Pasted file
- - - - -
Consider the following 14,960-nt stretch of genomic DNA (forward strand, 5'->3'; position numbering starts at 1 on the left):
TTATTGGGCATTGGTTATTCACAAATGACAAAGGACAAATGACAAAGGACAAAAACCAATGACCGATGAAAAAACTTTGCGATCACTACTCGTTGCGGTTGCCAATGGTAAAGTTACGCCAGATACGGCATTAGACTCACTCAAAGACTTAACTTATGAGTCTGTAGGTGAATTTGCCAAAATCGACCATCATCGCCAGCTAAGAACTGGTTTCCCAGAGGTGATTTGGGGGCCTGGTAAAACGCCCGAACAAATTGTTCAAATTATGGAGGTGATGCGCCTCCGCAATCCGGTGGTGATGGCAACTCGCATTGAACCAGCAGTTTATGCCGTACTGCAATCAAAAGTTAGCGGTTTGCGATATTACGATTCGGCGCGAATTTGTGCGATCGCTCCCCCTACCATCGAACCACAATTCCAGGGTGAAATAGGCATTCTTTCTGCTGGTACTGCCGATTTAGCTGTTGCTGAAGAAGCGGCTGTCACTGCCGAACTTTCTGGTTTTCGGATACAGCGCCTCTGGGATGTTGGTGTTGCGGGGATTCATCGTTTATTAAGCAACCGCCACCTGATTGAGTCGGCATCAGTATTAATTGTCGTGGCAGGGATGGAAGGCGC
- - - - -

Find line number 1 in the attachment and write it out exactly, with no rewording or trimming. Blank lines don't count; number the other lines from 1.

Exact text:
Consider the following 14,960-nt stretch of genomic DNA (forward strand, 5'->3'; position numbering starts at 1 on the left):